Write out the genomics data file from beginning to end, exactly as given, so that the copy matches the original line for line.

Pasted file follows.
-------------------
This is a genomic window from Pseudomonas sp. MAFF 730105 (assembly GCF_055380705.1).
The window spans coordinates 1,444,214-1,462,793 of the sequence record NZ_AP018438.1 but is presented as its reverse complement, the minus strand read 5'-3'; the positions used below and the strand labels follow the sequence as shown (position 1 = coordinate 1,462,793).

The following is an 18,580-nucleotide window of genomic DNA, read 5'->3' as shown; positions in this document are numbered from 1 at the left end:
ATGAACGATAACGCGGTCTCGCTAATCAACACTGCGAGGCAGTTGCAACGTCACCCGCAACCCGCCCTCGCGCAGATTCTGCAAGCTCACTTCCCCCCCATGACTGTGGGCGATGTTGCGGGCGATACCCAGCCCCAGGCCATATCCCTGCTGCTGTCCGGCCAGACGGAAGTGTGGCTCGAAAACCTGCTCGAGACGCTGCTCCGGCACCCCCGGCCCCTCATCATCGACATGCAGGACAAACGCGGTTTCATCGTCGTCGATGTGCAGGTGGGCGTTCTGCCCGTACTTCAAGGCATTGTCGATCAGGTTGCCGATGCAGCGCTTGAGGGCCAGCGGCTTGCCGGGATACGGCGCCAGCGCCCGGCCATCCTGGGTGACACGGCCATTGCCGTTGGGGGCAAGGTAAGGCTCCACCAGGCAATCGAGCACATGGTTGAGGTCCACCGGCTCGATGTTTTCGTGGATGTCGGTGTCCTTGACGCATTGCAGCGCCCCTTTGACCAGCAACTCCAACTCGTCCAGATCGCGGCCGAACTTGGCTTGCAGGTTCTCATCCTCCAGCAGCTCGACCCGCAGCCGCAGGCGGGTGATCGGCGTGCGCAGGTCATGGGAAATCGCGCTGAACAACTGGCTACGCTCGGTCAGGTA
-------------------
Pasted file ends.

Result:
This is a genomic window from Pseudomonas sp. MAFF 730105 (assembly GCF_055380705.1).
The window spans coordinates 1,444,214-1,462,793 of the sequence record NZ_AP018438.1 but is presented as its reverse complement, the minus strand read 5'-3'; the positions used below and the strand labels follow the sequence as shown (position 1 = coordinate 1,462,793).

The following is an 18,580-nucleotide window of genomic DNA, read 5'->3' as shown; positions in this document are numbered from 1 at the left end:
ATGAACGATAACGCGGTCTCGCTAATCAACACTGCGAGGCAGTTGCAACGTCACCCGCAACCCGCCCTCGCGCAGATTCTGCAAGCTCACTTCCCCCCCATGACTGTGGGCGATGTTGCGGGCGATACCCAGCCCCAGGCCATATCCCTGCTGCTGTCCGGCCAGACGGAAGTGTGGCTCGAAAACCTGCTCGAGACGCTGCTCCGGCACCCCCGGCCCCTCATCATCGACATGCAGGACAAACGCGGTTTCATCGTCGTCGATGTGCAGGTGGGCGTTCTGCCCGTACTTCAAGGCATTGTCGATCAGGTTGCCGATGCAGCGCTTGAGGGCCAGCGGCTTGCCGGGATACGGCGCCAGCGCCCGGCCATCCTGGGTGACACGGCCATTGCCGTTGGGGGCAAGGTAAGGCTCCACCAGGCAATCGAGCACATGGTTGAGGTCCACCGGCTCGATGTTTTCGTGGATGTCGGTGTCCTTGACGCATTGCAGCGCCCCTTTGACCAGCAACTCCAACTCGTCCAGATCGCGGCCGAACTTGGCTTGCAGGTTCTCATCCTCCAGCAGCTCGACCCGCAGCCGCAGGCGGGTGATCGGCGTGCGCAGGTCATGGGAAATCGCGCTGAACAACTGGCTACGCTCGGTCAGGTA